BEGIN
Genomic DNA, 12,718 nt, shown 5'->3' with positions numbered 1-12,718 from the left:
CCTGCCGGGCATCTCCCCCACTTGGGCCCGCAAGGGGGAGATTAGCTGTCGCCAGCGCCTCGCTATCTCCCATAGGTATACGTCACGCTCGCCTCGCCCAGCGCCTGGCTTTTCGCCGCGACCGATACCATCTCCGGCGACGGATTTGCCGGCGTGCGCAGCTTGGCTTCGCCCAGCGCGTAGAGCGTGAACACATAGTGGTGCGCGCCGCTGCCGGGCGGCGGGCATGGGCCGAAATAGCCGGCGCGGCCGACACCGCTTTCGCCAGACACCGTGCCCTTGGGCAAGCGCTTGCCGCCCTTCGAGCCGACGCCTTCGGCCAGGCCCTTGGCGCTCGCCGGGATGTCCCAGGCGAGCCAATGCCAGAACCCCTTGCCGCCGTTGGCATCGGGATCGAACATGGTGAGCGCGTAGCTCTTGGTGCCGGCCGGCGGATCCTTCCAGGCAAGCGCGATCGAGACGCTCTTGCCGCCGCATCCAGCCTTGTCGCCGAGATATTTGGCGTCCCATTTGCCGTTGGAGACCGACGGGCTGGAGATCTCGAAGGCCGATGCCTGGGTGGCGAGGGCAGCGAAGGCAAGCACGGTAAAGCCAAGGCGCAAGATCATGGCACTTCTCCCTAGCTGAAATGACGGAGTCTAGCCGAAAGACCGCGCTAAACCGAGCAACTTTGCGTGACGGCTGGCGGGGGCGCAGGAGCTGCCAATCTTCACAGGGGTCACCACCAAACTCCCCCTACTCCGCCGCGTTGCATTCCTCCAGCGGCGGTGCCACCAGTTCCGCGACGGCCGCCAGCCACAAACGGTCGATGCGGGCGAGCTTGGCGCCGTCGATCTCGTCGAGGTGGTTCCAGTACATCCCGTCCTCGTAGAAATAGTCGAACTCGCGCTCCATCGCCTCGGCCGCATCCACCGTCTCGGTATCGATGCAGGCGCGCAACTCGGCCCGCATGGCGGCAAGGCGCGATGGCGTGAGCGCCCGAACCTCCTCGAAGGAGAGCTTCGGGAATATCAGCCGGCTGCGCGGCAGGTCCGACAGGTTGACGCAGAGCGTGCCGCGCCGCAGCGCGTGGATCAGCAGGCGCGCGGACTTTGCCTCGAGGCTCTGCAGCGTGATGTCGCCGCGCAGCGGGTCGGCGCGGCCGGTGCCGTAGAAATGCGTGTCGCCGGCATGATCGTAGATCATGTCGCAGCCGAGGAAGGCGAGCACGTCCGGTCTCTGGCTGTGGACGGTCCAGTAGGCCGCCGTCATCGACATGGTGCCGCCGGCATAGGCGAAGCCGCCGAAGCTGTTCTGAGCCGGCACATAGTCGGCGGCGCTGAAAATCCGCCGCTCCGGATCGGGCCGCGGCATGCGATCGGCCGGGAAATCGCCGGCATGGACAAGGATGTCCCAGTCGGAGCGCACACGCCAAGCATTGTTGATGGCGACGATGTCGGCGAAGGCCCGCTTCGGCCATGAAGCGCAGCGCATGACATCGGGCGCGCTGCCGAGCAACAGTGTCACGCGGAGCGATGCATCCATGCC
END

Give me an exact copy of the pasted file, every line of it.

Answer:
Genomic DNA, 12,718 nt, shown 5'->3' with positions numbered 1-12,718 from the left:
CCTGCCGGGCATCTCCCCCACTTGGGCCCGCAAGGGGGAGATTAGCTGTCGCCAGCGCCTCGCTATCTCCCATAGGTATACGTCACGCTCGCCTCGCCCAGCGCCTGGCTTTTCGCCGCGACCGATACCATCTCCGGCGACGGATTTGCCGGCGTGCGCAGCTTGGCTTCGCCCAGCGCGTAGAGCGTGAACACATAGTGGTGCGCGCCGCTGCCGGGCGGCGGGCATGGGCCGAAATAGCCGGCGCGGCCGACACCGCTTTCGCCAGACACCGTGCCCTTGGGCAAGCGCTTGCCGCCCTTCGAGCCGACGCCTTCGGCCAGGCCCTTGGCGCTCGCCGGGATGTCCCAGGCGAGCCAATGCCAGAACCCCTTGCCGCCGTTGGCATCGGGATCGAACATGGTGAGCGCGTAGCTCTTGGTGCCGGCCGGCGGATCCTTCCAGGCAAGCGCGATCGAGACGCTCTTGCCGCCGCATCCAGCCTTGTCGCCGAGATATTTGGCGTCCCATTTGCCGTTGGAGACCGACGGGCTGGAGATCTCGAAGGCCGATGCCTGGGTGGCGAGGGCAGCGAAGGCAAGCACGGTAAAGCCAAGGCGCAAGATCATGGCACTTCTCCCTAGCTGAAATGACGGAGTCTAGCCGAAAGACCGCGCTAAACCGAGCAACTTTGCGTGACGGCTGGCGGGGGCGCAGGAGCTGCCAATCTTCACAGGGGTCACCACCAAACTCCCCCTACTCCGCCGCGTTGCATTCCTCCAGCGGCGGTGCCACCAGTTCCGCGACGGCCGCCAGCCACAAACGGTCGATGCGGGCGAGCTTGGCGCCGTCGATCTCGTCGAGGTGGTTCCAGTACATCCCGTCCTCGTAGAAATAGTCGAACTCGCGCTCCATCGCCTCGGCCGCATCCACCGTCTCGGTATCGATGCAGGCGCGCAACTCGGCCCGCATGGCGGCAAGGCGCGATGGCGTGAGCGCCCGAACCTCCTCGAAGGAGAGCTTCGGGAATATCAGCCGGCTGCGCGGCAGGTCCGACAGGTTGACGCAGAGCGTGCCGCGCCGCAGCGCGTGGATCAGCAGGCGCGCGGACTTTGCCTCGAGGCTCTGCAGCGTGATGTCGCCGCGCAGCGGGTCGGCGCGGCCGGTGCCGTAGAAATGCGTGTCGCCGGCATGATCGTAGATCATGTCGCAGCCGAGGAAGGCGAGCACGTCCGGTCTCTGGCTGTGGACGGTCCAGTAGGCCGCCGTCATCGACATGGTGCCGCCGGCATAGGCGAAGCCGCCGAAGCTGTTCTGAGCCGGCACATAGTCGGCGGCGCTGAAAATCCGCCGCTCCGGATCGGGCCGCGGCATGCGATCGGCCGGGAAATCGCCGGCATGGACAAGGATGTCCCAGTCGGAGCGCACACGCCAAGCATTGTTGATGGCGACGATGTCGGCGAAGGCCCGCTTCGGCCATGAAGCGCAGCGCATGACATCGGGCGCGCTGCCGAGCAACAGTGTCACGCGGAGCGATGCATCCATGCC